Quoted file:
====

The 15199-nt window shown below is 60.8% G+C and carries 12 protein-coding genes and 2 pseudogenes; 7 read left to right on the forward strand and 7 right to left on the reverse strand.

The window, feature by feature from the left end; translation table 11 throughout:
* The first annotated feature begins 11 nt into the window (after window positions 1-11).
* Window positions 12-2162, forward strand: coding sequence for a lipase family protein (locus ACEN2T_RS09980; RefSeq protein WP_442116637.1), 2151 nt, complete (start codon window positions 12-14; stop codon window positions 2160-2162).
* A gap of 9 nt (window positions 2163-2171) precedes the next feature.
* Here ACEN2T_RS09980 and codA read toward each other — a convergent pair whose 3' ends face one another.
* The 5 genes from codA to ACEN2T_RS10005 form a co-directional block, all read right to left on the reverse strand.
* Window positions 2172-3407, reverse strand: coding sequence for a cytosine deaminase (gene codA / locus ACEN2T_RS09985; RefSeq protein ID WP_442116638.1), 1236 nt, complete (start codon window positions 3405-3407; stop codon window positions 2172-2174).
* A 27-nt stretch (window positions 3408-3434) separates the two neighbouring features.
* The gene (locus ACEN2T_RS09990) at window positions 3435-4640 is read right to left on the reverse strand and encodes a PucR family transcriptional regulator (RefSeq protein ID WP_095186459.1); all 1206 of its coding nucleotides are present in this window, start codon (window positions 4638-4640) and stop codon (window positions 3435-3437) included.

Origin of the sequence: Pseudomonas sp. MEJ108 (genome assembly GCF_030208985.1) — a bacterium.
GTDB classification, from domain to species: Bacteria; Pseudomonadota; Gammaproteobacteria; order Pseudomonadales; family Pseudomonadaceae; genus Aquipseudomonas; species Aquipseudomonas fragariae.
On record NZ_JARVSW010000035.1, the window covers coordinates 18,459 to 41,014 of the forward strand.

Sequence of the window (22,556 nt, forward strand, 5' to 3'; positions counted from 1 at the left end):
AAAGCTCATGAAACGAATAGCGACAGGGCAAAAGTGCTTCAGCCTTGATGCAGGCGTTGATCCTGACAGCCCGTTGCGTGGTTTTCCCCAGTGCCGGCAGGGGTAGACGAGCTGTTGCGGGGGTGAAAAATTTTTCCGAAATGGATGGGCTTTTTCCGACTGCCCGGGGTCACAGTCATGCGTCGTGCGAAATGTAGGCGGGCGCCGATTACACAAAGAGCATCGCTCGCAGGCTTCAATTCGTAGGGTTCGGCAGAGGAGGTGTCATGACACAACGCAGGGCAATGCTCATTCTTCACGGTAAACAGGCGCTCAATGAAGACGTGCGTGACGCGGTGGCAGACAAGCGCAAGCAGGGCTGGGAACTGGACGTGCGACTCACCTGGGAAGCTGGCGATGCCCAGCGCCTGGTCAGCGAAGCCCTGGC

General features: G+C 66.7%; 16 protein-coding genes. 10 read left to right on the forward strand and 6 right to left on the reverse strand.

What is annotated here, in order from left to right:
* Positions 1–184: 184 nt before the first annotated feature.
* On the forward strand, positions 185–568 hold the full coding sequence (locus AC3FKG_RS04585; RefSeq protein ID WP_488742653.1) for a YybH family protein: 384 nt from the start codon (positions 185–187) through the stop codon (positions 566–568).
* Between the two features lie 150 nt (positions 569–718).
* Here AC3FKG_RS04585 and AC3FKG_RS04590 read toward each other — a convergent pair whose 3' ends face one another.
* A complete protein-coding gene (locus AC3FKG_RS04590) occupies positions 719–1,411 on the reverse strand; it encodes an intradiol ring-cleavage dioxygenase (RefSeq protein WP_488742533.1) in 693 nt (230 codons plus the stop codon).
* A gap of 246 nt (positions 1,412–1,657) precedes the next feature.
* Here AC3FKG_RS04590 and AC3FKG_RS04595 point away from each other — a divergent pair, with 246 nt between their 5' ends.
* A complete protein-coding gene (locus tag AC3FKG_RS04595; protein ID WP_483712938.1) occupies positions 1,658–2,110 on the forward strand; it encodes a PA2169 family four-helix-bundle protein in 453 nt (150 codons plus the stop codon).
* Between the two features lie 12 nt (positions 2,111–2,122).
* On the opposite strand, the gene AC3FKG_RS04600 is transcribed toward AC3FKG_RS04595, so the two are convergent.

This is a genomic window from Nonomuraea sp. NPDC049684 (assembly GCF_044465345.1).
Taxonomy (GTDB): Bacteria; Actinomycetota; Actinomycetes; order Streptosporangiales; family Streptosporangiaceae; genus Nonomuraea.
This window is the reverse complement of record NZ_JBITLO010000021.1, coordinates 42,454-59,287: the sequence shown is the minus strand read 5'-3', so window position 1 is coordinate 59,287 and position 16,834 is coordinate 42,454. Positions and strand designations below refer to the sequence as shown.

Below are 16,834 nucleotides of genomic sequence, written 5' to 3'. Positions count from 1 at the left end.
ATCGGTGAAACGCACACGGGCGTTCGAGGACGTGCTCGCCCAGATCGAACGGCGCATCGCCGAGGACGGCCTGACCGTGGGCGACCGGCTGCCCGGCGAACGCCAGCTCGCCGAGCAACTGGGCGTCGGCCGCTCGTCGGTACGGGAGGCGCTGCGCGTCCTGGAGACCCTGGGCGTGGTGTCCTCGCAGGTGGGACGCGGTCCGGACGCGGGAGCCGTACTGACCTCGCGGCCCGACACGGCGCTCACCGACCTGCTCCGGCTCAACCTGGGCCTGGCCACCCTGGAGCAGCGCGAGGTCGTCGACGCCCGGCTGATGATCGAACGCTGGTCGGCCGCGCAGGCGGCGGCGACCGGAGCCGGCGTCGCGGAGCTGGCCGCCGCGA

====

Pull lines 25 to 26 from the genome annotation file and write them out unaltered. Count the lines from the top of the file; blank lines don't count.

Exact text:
* A complete protein-coding gene (locus tag AC3FKG_RS04595; protein ID WP_483712938.1) occupies positions 1,658–2,110 on the forward strand; it encodes a PA2169 family four-helix-bundle protein in 453 nt (150 codons plus the stop codon).
* Between the two features lie 12 nt (positions 2,111–2,122).